Bethpage (Black)

Tenthhole, 470 yards; The Black Course was built at the end of Tillinghast’s career and as such, he had seenhow the game was evolving fromchanges in technology. Perhaps for this reason, Tillinghastplaced an unusual emphasison aerial approach shots, with thetenth green complex being but one of a number of examples.In this case, the fairway actually stops some fifty yards shy of the green and Tillinghast/Burbeck pulled some of the dirt shy of the green complex forward to build up the green pad. One result of such a design is that the player must find the fairway; otherwise, he is likely to have to lay well back from the green on his second shot.

The view from the 10th and 12th tees, a gathering spot in the round.

Eleventhhole, 430 yards; A deceiving hole. From the tee, the golfer has a clear view of the flag straight-ahead. However, from behind the green, the player notices that just about the entire fairway is actually to the left of the direct line from flagstick back to tee. Thus, the true line off the tee is well right of the flagstick. However, aiming away from a flagstick is difficult for any golfer.The false front on the leftof the green is onethe most distinguishing features of theeighteen greens.

The flag is visible in the distance.

This picture was taken ten months prior to the 2002 U.S. Open. The U.S.G.A's tightening of the fairways led to a total disconnect between the fairway and its bunkers. The only way to get in these bunkers is if the ball flies into them. Otherwise, the tall grass will gobble up the ball. Hopefully, the Green Keeper will restore the fairways to Tillinghast's desired width, which is out to the bunkers.

Fourteenthhole, 160 yards; Played across a valley, the first view of the hole makes the golfer want to hit it long, especially as the green is protected by a deep front right bunker. However,the green is pitched from back to front and there is a steep fall off at the back that makes an up and down unlikely.

The fourteenth is a fine one shotter that Tillinghast routed from high point to high point

Fifteenthhole, 470 yards; When a golfer encounters a green that was designed by a Golden Age architect atop a hillock, he should be concerned as the green will invariably follow the flowof the land and likely besteeply pitched from back to front. When such a hole also has massive length, the golfer is in real trouble and such is the case with the fifteenth, the hardest hole on the course and one of the hardest two shotters anywhere, though not unnaturally so.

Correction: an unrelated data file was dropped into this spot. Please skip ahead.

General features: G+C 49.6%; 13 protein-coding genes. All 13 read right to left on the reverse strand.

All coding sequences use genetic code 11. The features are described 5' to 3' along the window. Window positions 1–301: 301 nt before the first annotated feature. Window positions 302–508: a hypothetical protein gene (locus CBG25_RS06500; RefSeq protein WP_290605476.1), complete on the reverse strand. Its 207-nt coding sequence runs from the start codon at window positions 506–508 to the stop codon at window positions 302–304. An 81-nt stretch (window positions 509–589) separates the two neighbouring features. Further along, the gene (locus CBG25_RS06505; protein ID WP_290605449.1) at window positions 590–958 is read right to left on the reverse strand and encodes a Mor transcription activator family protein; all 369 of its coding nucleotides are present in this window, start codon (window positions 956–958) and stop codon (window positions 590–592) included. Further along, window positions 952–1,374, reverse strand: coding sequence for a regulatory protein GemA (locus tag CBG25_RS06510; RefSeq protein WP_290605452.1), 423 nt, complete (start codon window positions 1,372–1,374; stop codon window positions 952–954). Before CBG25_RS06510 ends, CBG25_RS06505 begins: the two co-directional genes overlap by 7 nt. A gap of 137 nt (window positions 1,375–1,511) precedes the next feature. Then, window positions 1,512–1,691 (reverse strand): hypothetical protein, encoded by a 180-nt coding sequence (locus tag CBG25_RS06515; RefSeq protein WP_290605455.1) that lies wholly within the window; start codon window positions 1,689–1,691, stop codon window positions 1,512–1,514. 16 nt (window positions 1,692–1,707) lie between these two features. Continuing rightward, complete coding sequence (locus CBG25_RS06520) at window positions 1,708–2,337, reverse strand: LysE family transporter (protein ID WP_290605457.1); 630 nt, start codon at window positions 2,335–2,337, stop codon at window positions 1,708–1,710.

The daunting uphill fifteenth, which has the most pitch of any green on the course.

Seventeenthhole, 200 yards; Jack Nicklaus must regret that the U.S. Open was never played here during his prime as The Black relentlessly asks the golfer to hit highlong irons. The option of a run-up shot is regrettably absent for a course that is both long and exposed to the wind. In this case, the green site was benched into the side ofa hill and a monstrous frontal bunker obscures the front of the shallow, hourglassgreen. Long and left is the best place to try and manage an up and down.

Only a well struck aerial shot will suffice.

As seen from behind, the seventeenth green is an hourglass shape with the shallower right side providing the most exacting (i.e. sucker) hole locations to get near.

Rees Jones was given the responsibility of restoring the course to its former glory prior to the 2002 U.S. Open. Work commenced in July 1997 and the course re-opened in June 1998. Most people who accept a restoration job of such a classic have little to gain but Rees is to be credited for reviving the size and scale of Tillinghast’s original bunkers. These are the finest shaped bunkers of any of Rees Jones’ efforts with which the authoris familiar. Nonetheless, to say that they closely resemble the old black and white photographs that hang in the clubhouse would be an overstatement.

Tillinghast fell in love with this property from the moment when he first saw it as there are some similarities between Bethpage and his beloved Pine Valley. For example, some compare the eighth on the Black to thefourteenth at PVGC. However, overtime, much of the sandy nature of the terrain at Bethpage has been lost. The chief attribute the two courses share today is the player’s feeling of helplessness when off his game at either course.

And plenty of the U.S. Open contestants can now relate to that sensation. The course certainly identified the world’s finest player and if theset-up had been more imaginative with greateroptions and short game interest (like the tightly mown area behind the fourth green), Tiger Woods would have only won by more shots.

Of course, for oversix decades, public golfers have long appreciated the unique qualities of this course.Some even go so far as to say that it favorably compares with any course on golf rich Long Island but with its absence of several (or at least one) genuine short two shotters and also a general lack of finesse play, the author wouldn’t go that far. Still, this is indeed one of the few designs in the worldthat inspires golfers tocamp outovernight to secure a tee time andtoendure six hour rounds. And, perhaps most impressively,its alluremakes golfers do it time and time again. Is there any greater compliment?

The warning on the first tee says it all.

The End